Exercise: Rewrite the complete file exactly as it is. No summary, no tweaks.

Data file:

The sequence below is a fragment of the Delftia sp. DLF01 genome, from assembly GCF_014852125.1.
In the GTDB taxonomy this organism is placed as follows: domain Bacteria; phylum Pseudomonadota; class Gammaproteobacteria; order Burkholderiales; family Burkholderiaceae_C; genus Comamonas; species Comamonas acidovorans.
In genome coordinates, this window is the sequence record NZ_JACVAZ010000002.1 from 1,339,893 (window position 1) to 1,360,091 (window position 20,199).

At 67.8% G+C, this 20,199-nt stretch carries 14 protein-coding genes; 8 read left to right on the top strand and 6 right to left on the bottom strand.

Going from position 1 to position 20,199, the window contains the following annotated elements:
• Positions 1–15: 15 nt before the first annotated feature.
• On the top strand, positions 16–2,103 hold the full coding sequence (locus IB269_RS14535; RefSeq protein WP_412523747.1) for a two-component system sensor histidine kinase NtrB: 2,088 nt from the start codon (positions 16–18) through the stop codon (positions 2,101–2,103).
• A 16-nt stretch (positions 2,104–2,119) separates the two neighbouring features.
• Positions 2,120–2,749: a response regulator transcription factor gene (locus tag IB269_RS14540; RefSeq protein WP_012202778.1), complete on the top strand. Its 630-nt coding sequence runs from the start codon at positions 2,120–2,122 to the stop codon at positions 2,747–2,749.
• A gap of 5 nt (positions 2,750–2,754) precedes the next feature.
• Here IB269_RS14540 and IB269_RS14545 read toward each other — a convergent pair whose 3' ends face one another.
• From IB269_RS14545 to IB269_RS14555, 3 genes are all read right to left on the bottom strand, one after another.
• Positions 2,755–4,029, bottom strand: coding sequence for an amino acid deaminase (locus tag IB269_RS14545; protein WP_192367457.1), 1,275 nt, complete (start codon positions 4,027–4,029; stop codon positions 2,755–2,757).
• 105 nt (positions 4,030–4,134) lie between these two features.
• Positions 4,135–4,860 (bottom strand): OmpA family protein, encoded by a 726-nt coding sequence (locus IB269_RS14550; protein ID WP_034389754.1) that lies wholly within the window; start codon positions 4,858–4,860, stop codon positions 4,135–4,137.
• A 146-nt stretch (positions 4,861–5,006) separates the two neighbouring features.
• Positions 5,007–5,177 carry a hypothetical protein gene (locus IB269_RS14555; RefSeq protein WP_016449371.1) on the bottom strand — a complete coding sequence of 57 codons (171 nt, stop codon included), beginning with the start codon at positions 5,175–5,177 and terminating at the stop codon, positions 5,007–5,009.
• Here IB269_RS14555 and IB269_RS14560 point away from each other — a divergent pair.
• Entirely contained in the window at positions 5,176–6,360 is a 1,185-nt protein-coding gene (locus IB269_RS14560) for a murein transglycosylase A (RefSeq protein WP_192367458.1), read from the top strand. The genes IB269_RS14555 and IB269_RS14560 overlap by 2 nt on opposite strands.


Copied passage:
The sequence below is a fragment of the Delftia sp. DLF01 genome, from assembly GCF_014852125.1.
In the GTDB taxonomy this organism is placed as follows: domain Bacteria; phylum Pseudomonadota; class Gammaproteobacteria; order Burkholderiales; family Burkholderiaceae_C; genus Comamonas; species Comamonas acidovorans.
In genome coordinates, this window is the sequence record NZ_JACVAZ010000002.1 from 1,339,893 (window position 1) to 1,360,091 (window position 20,199).

At 67.8% G+C, this 20,199-nt stretch carries 14 protein-coding genes; 8 read left to right on the top strand and 6 right to left on the bottom strand.

Going from position 1 to position 20,199, the window contains the following annotated elements:
• Positions 1–15: 15 nt before the first annotated feature.
• On the top strand, positions 16–2,103 hold the full coding sequence (locus IB269_RS14535; RefSeq protein WP_412523747.1) for a two-component system sensor histidine kinase NtrB: 2,088 nt from the start codon (positions 16–18) through the stop codon (positions 2,101–2,103).
• A 16-nt stretch (positions 2,104–2,119) separates the two neighbouring features.
• Positions 2,120–2,749: a response regulator transcription factor gene (locus tag IB269_RS14540; RefSeq protein WP_012202778.1), complete on the top strand. Its 630-nt coding sequence runs from the start codon at positions 2,120–2,122 to the stop codon at positions 2,747–2,749.
• A gap of 5 nt (positions 2,750–2,754) precedes the next feature.
• Here IB269_RS14540 and IB269_RS14545 read toward each other — a convergent pair whose 3' ends face one another.
• From IB269_RS14545 to IB269_RS14555, 3 genes are all read right to left on the bottom strand, one after another.
• Positions 2,755–4,029, bottom strand: coding sequence for an amino acid deaminase (locus tag IB269_RS14545; protein WP_192367457.1), 1,275 nt, complete (start codon positions 4,027–4,029; stop codon positions 2,755–2,757).
• 105 nt (positions 4,030–4,134) lie between these two features.
• Positions 4,135–4,860 (bottom strand): OmpA family protein, encoded by a 726-nt coding sequence (locus IB269_RS14550; protein ID WP_034389754.1) that lies wholly within the window; start codon positions 4,858–4,860, stop codon positions 4,135–4,137.
• A 146-nt stretch (positions 4,861–5,006) separates the two neighbouring features.
• Positions 5,007–5,177 carry a hypothetical protein gene (locus IB269_RS14555; RefSeq protein WP_016449371.1) on the bottom strand — a complete coding sequence of 57 codons (171 nt, stop codon included), beginning with the start codon at positions 5,175–5,177 and terminating at the stop codon, positions 5,007–5,009.
• Here IB269_RS14555 and IB269_RS14560 point away from each other — a divergent pair.
• Entirely contained in the window at positions 5,176–6,360 is a 1,185-nt protein-coding gene (locus IB269_RS14560) for a murein transglycosylase A (RefSeq protein WP_192367458.1), read from the top strand. The genes IB269_RS14555 and IB269_RS14560 overlap by 2 nt on opposite strands.